Reclaiming resilience: Building in redundancy, complexity and diversity for systems change
Reframing resilience in the context of harmful systems
What if we conceived resilience in terms of thriving, rather than merely surviving? Philanthropy is well-placed to help lift the ambitions of actors to see resilience as the necessary force for cultural shifts and new thinking, self-determined futures, agency, and purpose; to become a catalyst for positive change within and against systems that are designed to maintain the current conditions; and to support resilience more meaningfully, in particular by unpacking concepts like redundancy, complexity and diversity.
During the PEX Forum 2022, I co-hosted a discussion on “Building Resilience in Philanthropy and Development”, together with Chandrika Sahai from Philanthropy for Social Justice and Peace (PSJP), and Maria Chertok from the Charitable Foundation for Philanthropy Development. The format was inspired by the methodology of the warm data lab, a group process which highlights the interdependency, relationality and systemic patterns which are woven into the complex fabric of the issues we are working on.
Three key concepts informed our discussion on resilience: looking at redundancy, connectivity, complexity, and diversity as healthy components of resilient systems; naming the ways that relationships create buffers and support for resilient behaviours; and framing resilience not as individual behaviours devoid of strategic, disruptive and transformational potential, but as a force for imagination and change inside broader systems of injustice.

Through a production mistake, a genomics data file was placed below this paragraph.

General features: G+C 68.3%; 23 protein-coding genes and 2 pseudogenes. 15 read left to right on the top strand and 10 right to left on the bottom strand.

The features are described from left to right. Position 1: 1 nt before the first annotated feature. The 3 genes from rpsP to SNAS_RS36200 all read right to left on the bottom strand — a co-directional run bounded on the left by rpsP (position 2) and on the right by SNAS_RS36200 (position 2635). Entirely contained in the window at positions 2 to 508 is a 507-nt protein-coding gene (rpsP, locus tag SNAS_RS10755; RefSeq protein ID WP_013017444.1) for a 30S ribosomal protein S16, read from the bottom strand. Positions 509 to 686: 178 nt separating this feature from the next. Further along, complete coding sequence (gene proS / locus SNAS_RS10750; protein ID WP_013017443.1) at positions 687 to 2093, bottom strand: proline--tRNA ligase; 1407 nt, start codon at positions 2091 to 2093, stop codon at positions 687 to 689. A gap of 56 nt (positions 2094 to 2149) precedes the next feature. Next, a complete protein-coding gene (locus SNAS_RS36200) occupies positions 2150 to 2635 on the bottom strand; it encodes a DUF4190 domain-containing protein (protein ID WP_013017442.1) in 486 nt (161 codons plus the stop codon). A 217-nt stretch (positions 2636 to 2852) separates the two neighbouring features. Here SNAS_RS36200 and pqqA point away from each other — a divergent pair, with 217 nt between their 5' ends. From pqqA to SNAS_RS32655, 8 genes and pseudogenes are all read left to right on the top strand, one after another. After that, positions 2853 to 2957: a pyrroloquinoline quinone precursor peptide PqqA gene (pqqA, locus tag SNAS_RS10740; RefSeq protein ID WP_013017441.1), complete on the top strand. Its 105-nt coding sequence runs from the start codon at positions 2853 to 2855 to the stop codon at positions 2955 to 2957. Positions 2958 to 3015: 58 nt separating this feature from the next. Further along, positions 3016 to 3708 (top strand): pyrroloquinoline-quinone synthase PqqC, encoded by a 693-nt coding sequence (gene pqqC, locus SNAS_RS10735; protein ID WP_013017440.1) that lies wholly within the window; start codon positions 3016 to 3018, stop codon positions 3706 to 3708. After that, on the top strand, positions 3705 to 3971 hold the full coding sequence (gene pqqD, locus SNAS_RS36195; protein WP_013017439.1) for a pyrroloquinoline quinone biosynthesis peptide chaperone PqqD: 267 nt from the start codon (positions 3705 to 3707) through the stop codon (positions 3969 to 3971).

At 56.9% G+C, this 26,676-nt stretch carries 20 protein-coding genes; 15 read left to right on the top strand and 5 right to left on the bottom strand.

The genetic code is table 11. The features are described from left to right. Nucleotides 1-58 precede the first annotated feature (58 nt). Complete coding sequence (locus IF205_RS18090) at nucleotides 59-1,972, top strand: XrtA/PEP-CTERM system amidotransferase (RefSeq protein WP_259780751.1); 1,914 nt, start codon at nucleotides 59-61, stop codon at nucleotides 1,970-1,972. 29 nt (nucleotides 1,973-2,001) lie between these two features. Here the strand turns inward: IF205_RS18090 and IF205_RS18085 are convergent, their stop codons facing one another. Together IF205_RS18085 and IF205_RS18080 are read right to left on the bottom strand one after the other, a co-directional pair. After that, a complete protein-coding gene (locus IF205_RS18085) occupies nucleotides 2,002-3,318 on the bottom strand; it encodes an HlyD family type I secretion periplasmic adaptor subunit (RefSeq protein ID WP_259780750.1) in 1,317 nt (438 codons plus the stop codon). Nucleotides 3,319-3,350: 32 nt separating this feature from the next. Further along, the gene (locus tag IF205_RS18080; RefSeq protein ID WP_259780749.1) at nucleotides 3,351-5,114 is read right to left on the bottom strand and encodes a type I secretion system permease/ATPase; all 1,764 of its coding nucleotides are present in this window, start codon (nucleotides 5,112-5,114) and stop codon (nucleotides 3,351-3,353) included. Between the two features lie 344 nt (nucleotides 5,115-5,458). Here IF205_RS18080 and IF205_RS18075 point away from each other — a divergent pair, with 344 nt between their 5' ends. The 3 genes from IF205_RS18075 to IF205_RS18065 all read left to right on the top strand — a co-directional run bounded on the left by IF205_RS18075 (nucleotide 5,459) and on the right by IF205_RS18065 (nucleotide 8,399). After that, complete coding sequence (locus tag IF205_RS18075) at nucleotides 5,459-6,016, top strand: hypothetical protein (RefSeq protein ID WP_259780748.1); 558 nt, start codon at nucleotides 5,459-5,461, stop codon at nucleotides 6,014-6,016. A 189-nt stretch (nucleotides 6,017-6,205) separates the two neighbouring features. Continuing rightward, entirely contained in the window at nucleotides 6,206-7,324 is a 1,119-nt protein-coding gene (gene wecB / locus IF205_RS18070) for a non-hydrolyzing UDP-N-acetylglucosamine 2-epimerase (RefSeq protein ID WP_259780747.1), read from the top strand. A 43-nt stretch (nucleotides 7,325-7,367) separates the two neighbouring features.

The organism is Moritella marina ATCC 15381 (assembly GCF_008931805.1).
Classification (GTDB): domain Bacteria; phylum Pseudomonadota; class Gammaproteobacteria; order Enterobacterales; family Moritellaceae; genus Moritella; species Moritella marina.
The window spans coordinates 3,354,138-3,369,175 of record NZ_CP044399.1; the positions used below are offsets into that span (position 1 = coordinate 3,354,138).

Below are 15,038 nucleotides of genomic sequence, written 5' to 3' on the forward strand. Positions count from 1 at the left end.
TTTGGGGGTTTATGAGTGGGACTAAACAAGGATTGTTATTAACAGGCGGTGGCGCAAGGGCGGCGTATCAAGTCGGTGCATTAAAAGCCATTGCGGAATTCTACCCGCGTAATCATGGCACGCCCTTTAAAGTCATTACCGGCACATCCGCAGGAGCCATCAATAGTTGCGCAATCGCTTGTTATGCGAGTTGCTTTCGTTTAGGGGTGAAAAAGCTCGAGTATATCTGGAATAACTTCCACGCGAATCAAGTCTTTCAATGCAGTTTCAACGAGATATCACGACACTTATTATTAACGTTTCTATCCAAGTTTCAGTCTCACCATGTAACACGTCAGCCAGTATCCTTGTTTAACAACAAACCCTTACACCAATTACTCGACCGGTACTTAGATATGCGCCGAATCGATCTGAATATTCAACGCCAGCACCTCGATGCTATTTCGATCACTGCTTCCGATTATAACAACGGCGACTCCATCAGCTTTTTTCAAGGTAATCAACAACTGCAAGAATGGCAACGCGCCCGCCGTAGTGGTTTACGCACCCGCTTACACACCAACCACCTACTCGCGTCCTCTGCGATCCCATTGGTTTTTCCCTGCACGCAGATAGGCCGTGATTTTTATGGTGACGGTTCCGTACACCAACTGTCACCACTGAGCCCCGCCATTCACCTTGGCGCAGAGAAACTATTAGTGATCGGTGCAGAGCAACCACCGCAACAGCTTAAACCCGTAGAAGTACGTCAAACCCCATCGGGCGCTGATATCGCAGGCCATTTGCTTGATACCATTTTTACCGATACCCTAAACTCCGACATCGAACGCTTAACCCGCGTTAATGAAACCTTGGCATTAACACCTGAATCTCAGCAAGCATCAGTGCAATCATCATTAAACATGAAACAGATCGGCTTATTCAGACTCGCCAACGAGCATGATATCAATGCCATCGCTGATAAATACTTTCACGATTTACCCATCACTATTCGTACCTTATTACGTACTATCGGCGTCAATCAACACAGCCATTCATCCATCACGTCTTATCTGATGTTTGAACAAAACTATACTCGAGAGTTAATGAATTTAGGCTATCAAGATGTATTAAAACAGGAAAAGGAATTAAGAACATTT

The central question on our panel was “resilience at what cost?” The author and speaker, Prof. E.J. Ramos David says of marginalised communities that dominant systems have learned to “take our resilience as permission for our continued oppression”. Given how much has already been written on the romanticism of resilience, the panel came together to explore how to stop resilience becoming “a way of life (even when it seems there is no hope of positive change)”, and to inquire critically about how resilience discourse has been used to let “power structures off the hook”, putting the onus on the person to endure and accept hardship and “to fix things that should be a priority of the state…”.